Innovative businesses with quick and high growth potential are the ideal candidates for venture capital funding. A detailed business plan would be essential, however.
Venture capital investors provide private equity capital (cash in return for shares in your company) if they judge that a business has fast growth potential. The funding is typically provided during the early stages of the business. If the growth potential is realized, the investors will be able to sell their shares at much higher prices and obtain high returns.
Venture Capital Funding is Costly
Venture capitalists take up risks that more conservative fund-providers, such as ordinary shareholders and banks, are unwilling to accept. Banks typically look for a record of past successful business performance. New entrepreneurs do not have such a business record and will not typically be able to satisfy bankers.
In return for the risk-taking, venture capital companies look for high levels of returns like 40% per annum. If entrepreneurs had been able to obtain needed funds from normal sources, these high returns would have accrued to them.
New entrepreneurs can seek normal types of funding to maximize their returns. For example, small business support agencies might be willing to provide repayment guarantees to banks.
Venture Capital Can Mean Loss of Full Control over the Business
Venture capital firms do not just provide equity funds and then stand by. Typically they will have management partners with business management expertise and domain specialists with specific industry expertise. With the help of these specialists, they will exercise some degree of managerial and technical control over the funded business.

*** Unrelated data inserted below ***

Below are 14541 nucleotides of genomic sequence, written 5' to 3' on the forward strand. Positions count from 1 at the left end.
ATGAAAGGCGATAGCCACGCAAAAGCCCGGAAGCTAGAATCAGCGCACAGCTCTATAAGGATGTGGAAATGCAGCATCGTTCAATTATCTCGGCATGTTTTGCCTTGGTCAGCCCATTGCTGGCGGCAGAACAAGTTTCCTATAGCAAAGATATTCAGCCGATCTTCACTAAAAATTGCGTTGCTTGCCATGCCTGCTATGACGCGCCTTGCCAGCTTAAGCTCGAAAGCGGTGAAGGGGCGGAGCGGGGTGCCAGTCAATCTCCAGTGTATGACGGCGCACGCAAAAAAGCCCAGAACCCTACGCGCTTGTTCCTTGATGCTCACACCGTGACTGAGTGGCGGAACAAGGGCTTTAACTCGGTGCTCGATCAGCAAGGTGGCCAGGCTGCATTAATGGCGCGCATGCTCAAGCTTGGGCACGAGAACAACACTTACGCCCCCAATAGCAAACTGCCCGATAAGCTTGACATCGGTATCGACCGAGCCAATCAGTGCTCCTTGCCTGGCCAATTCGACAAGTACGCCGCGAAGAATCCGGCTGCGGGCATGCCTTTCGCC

This can be a good thing because new entrepreneurs, particularly technical entrepreneurs, might not have the needed business expertise to exploit the full business potential.
Who are the Venture Capitalists?
Venture capitalists can be institutional investors seeking high returns on the funds they deploy, or high net worth individuals (called business angels) looking for worthwhile investment opportunities.
There are industry associations for venture capital investors and new entrepreneurs might be able to find an investor through them. In the USA, National Venture Capital Association is such a body. US government also licenses Small Business Investment Companies (SBICs) to provide venture capital support to small businesses.
Can all Entrepreneurs Expect Venture Capital Funding?
Venture capitalists are highly selective and accept only one proposal out of hundreds that they receive. Entrepreneurs planning to approach this source need to develop their business ideas into detailed and practical business plans in advance.
Venture investors expect to harvest their investments at high profits within a period of three to seven years. Businesses with the potential to become profitable and grow into a much larger business (able to go for an IPO, for example) during this short period stand a better chance.
Venture capital is a source of funding for new entrepreneurs with a superb business idea. These entrepreneurs might find it impossible to raise money from conventional (or informal) sources. They can get both funding and managerial help from venture capital firms.